[email protected]:~$ tshark -i enp0s3 -a duration:120 -w /tmp/test_capture.pcap

Similarly, if you don’t need your files to be extra-large, filesize is a perfect flag to stop the process after some KB’s limits.

[email protected]:~$ tshark -i enp0s3 -a filesize:50 -w /tmp/test_capture.pcap

Most importantly, files flag allows you to stop the capture process after a number of files. But this can only be possible after creating multiple files, which requires the execution of another useful parameter, capture output.

Capture Output Parameter:

Capture output, aka ringbuffer argument “-b“, comes along with the same flags as autostop. However, the usage/output is a bit different, i.e., the flags duration and filesize, as it allows you to switch or save packets to another file after reaching a specified time limit in seconds or file size.

The below-command shows that we capture the traffic through our network interface enp0s3, and capture traffic using the capture filter “-f” for tcp and dns. We use ringbuffer option “-b” with a filesize flag to save each file of size 15 Kb, and also use the autostop argument to specify the number of files using files option such that it stops the capture process after generating three files.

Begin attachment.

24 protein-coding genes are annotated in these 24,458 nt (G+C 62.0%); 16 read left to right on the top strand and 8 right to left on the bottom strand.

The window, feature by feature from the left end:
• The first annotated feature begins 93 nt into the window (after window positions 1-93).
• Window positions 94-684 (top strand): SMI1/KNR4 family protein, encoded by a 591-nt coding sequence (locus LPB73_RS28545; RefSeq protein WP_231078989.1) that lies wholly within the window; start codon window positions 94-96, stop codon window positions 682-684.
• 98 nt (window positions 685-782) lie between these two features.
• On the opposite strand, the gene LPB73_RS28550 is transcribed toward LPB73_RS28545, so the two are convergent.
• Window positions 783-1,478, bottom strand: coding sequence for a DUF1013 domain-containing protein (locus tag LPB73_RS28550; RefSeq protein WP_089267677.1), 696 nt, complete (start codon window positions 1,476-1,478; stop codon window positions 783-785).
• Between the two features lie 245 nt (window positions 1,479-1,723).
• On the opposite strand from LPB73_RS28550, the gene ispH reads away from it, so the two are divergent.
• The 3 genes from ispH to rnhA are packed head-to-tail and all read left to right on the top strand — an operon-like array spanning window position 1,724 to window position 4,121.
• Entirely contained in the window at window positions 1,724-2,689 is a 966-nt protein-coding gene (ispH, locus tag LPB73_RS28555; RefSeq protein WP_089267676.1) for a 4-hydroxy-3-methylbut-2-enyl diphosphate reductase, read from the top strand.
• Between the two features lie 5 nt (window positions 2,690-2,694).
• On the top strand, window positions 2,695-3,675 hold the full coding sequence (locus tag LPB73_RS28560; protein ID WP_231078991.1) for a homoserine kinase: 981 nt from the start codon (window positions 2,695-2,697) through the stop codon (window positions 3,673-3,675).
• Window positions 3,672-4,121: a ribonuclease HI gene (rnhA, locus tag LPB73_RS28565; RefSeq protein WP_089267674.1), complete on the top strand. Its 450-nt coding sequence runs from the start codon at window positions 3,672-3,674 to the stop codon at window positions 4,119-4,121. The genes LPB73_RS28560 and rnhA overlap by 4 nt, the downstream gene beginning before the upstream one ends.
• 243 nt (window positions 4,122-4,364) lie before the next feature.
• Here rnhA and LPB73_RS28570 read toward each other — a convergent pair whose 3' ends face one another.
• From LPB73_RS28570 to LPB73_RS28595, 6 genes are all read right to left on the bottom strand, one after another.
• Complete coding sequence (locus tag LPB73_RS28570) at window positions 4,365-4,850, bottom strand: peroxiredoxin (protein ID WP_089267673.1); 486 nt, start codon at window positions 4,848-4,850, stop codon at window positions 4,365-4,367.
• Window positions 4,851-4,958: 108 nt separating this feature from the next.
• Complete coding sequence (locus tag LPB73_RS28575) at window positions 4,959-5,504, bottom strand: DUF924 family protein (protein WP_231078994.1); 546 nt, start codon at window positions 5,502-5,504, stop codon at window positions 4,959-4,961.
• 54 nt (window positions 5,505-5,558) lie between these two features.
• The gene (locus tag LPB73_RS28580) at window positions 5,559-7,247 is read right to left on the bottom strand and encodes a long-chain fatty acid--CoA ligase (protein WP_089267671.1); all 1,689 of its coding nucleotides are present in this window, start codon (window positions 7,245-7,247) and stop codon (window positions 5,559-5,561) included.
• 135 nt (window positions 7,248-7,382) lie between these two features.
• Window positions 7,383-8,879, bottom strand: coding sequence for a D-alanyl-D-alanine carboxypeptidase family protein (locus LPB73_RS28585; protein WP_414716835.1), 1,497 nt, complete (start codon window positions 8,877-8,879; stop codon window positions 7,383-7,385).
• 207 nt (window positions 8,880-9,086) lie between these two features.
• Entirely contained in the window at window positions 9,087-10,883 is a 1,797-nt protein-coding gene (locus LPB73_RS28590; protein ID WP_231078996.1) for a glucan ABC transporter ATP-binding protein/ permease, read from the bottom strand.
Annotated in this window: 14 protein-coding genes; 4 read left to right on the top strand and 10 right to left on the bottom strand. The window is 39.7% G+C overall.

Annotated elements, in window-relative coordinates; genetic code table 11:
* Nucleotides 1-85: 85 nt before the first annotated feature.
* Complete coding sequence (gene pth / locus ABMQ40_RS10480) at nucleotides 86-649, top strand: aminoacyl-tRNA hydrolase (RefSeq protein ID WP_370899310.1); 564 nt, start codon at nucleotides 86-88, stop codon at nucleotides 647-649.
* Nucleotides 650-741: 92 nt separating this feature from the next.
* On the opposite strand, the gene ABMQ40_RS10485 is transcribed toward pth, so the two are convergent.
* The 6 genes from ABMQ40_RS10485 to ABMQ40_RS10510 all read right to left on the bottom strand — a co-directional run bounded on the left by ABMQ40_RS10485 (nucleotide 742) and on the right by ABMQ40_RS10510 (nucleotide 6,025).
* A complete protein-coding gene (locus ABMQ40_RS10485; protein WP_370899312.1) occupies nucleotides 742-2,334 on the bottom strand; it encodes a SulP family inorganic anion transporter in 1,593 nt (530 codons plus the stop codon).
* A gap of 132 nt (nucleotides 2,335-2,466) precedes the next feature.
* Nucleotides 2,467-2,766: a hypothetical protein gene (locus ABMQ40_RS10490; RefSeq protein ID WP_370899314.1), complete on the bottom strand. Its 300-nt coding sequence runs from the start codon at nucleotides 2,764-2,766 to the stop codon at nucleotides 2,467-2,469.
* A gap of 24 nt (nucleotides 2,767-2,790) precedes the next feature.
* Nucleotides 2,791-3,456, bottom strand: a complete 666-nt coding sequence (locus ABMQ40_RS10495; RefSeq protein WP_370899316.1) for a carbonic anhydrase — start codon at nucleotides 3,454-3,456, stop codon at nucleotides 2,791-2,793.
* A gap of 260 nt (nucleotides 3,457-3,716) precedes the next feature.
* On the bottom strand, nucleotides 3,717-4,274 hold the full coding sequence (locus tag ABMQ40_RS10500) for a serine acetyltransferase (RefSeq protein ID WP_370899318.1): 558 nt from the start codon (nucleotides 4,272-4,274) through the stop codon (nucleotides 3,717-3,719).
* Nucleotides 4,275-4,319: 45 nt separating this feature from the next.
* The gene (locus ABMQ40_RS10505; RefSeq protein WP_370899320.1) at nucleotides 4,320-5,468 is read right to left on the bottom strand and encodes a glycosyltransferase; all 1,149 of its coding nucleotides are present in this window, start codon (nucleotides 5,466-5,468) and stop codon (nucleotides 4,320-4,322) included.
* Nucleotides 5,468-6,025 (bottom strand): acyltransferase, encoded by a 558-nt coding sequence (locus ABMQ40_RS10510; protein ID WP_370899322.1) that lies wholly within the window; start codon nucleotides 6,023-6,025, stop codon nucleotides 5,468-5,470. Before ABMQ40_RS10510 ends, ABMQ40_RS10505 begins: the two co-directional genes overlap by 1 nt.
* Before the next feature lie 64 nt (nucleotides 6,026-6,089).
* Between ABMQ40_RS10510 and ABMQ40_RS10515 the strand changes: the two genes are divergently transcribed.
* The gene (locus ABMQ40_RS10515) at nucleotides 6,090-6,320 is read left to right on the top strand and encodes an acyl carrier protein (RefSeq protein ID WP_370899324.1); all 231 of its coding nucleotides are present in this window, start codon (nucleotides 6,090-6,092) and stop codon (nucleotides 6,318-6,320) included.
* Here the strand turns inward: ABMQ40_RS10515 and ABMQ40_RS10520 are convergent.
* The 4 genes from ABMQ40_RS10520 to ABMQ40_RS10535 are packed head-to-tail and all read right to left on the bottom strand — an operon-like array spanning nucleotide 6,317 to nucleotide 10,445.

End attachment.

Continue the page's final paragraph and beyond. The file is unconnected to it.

[email protected]:~$ tshark -i enp0s3 -f "port 53 or port 21" -b filesize:15 -a files:2 -w /tmp/test_capture.pcap

I have split my terminal into two screens to actively monitor the creation of three .pcap files.

Go to your /tmp folder and use the following command in the second terminal to monitor updates after every one second.

[email protected]:~$ watch -n 1 "ls -lt"

Now, you do not need to memorize all these flags. Instead, type a command tshark -i enp0s3 -f “port 53 or port 21” -b filesize:15 -a in your terminal and press Tab. The list of all available flags will be available on your screen.

[email protected]:~$ tshark -i enp0s3 -f "port 53 or port 21" -b filesize:15 -a